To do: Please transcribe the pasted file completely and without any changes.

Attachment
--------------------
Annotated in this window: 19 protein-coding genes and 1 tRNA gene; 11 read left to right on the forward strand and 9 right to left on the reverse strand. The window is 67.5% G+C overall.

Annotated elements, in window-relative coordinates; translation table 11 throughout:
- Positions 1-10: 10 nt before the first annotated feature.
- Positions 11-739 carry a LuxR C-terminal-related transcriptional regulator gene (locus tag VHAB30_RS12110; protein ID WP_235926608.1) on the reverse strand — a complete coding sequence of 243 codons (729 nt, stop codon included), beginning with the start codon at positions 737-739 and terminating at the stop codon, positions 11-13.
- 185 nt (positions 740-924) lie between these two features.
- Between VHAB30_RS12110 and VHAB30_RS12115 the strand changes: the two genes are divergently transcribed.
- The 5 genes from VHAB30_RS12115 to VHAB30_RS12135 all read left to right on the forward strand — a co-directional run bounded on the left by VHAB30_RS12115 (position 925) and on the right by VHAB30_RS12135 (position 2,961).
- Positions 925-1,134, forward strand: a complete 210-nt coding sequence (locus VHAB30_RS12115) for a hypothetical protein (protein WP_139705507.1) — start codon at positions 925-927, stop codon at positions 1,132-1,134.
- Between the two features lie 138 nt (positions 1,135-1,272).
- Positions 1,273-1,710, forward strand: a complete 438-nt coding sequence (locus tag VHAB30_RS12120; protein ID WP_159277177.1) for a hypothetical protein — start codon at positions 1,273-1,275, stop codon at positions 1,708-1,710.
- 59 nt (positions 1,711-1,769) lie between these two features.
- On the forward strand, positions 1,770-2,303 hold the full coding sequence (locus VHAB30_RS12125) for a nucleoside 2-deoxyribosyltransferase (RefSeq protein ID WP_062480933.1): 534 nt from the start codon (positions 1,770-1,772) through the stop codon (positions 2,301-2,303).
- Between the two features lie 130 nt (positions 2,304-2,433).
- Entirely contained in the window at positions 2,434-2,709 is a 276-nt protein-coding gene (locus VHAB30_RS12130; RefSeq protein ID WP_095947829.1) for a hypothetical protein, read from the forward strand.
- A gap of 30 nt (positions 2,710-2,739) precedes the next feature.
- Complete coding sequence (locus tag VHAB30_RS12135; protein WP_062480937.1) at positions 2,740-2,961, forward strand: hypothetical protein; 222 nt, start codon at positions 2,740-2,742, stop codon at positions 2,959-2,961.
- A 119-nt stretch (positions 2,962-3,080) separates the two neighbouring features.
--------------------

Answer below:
Annotated in this window: 19 protein-coding genes and 1 tRNA gene; 11 read left to right on the forward strand and 9 right to left on the reverse strand. The window is 67.5% G+C overall.

Annotated elements, in window-relative coordinates; translation table 11 throughout:
- Positions 1-10: 10 nt before the first annotated feature.
- Positions 11-739 carry a LuxR C-terminal-related transcriptional regulator gene (locus tag VHAB30_RS12110; protein ID WP_235926608.1) on the reverse strand — a complete coding sequence of 243 codons (729 nt, stop codon included), beginning with the start codon at positions 737-739 and terminating at the stop codon, positions 11-13.
- 185 nt (positions 740-924) lie between these two features.
- Between VHAB30_RS12110 and VHAB30_RS12115 the strand changes: the two genes are divergently transcribed.
- The 5 genes from VHAB30_RS12115 to VHAB30_RS12135 all read left to right on the forward strand — a co-directional run bounded on the left by VHAB30_RS12115 (position 925) and on the right by VHAB30_RS12135 (position 2,961).
- Positions 925-1,134, forward strand: a complete 210-nt coding sequence (locus VHAB30_RS12115) for a hypothetical protein (protein WP_139705507.1) — start codon at positions 925-927, stop codon at positions 1,132-1,134.
- Between the two features lie 138 nt (positions 1,135-1,272).
- Positions 1,273-1,710, forward strand: a complete 438-nt coding sequence (locus tag VHAB30_RS12120; protein ID WP_159277177.1) for a hypothetical protein — start codon at positions 1,273-1,275, stop codon at positions 1,708-1,710.
- 59 nt (positions 1,711-1,769) lie between these two features.
- On the forward strand, positions 1,770-2,303 hold the full coding sequence (locus VHAB30_RS12125) for a nucleoside 2-deoxyribosyltransferase (RefSeq protein ID WP_062480933.1): 534 nt from the start codon (positions 1,770-1,772) through the stop codon (positions 2,301-2,303).
- Between the two features lie 130 nt (positions 2,304-2,433).
- Entirely contained in the window at positions 2,434-2,709 is a 276-nt protein-coding gene (locus VHAB30_RS12130; RefSeq protein ID WP_095947829.1) for a hypothetical protein, read from the forward strand.
- A gap of 30 nt (positions 2,710-2,739) precedes the next feature.
- Complete coding sequence (locus tag VHAB30_RS12135; protein WP_062480937.1) at positions 2,740-2,961, forward strand: hypothetical protein; 222 nt, start codon at positions 2,740-2,742, stop codon at positions 2,959-2,961.
- A 119-nt stretch (positions 2,962-3,080) separates the two neighbouring features.